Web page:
07:35 GMT28 February 2021
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    In drought-stricken San Bernardino, California, the United States Forest Service is investigating an expired water permit that is used by the Nestle corporation to draw water from the San Bernardino National Forest in southern California for its bottled-water business.

    Nesle is among an upsurge of large corporations’ privatization of  the earth’s dwindling natural resources to turn a profit for themselves.  In fact, the company best known for bringing us Toll House cookies and a plethora of chocolate goodies, is America’s number one producer of bottled water.

    An investigation headed by the Desert Sun newspaper found that the Nestle Waters North America’s permit to transport water across the San Bernardino National Forest expired nearly 30 years ago — back in 1988 — but that never stopped the company.

    The extraction of California’s natural resources for the company’s capital gain, especially amid the region’s current drought, has raised concern among environmentalists.  They expressed their worry about the expired permit and the non-existence of government oversight in tracking the water being piped out.  

    Nestle said though that it monitors both its water use and the environment of the springs where the company draws its water from and Jane Lazgin, a Nestle spokeswoman, told the Desert Sun that the company will work with federal officials during the reissuing process.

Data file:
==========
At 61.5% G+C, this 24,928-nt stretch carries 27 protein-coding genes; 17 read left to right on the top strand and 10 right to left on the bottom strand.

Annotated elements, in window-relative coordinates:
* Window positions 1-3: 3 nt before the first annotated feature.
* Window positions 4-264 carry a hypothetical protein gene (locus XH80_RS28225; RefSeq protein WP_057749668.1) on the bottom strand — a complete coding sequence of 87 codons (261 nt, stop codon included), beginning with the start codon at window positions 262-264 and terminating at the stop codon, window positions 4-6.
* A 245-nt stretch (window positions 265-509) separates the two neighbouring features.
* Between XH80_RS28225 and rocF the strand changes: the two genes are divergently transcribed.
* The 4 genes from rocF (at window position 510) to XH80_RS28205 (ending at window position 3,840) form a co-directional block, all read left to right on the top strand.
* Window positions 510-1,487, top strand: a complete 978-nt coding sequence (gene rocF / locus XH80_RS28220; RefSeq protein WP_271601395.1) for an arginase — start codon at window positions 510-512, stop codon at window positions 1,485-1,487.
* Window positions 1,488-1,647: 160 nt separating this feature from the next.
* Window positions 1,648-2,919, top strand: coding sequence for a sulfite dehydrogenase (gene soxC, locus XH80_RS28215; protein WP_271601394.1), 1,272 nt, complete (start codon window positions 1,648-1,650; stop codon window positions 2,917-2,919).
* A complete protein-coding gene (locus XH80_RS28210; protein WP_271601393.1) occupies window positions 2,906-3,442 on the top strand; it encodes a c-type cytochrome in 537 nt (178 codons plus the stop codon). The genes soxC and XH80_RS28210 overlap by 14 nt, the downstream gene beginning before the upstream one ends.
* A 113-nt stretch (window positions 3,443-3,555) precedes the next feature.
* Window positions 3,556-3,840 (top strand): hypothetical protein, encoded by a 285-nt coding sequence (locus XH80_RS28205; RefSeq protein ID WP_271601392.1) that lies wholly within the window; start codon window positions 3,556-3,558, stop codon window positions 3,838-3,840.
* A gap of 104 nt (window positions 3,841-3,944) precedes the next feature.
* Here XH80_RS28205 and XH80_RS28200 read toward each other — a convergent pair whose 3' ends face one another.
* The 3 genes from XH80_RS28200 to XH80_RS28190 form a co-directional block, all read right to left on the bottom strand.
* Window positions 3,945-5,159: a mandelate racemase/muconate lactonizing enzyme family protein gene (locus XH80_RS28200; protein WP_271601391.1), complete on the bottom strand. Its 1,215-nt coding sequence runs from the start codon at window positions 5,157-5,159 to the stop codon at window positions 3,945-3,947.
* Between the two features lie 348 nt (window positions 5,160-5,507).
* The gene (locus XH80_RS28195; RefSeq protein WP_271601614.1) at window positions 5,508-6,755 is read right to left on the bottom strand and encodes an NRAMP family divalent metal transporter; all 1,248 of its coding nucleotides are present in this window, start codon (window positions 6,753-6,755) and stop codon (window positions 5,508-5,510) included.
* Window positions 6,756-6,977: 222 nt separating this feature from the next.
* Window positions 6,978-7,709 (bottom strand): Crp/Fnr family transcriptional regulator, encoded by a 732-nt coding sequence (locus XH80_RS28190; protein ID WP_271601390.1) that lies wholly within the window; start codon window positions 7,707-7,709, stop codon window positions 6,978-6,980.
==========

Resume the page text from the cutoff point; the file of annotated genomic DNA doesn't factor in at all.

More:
The tedious process for renewing one of these permits requires an environmental review, which can take between 18 months to more than two years to complete.  For this reason, the Forest Service is deeming this issue a high priority case.

    Jody Noiron, San Bernardino National Forest Supervisor, told the Desert Sun on Friday, “Since this issue was raised and I became aware of how long that permit has been expired, I have made it a priority to work on this reissuance project.” 

    The focus on the expired permit issue, however, may be obfuscating the real issue of a private company freely piping water out of its national forest. Some have criticized the agencies whose job is to protect the country’s natural resources for spending more time protecting private interests.


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    privatization, California drought, drought, US, California, San Bernardino
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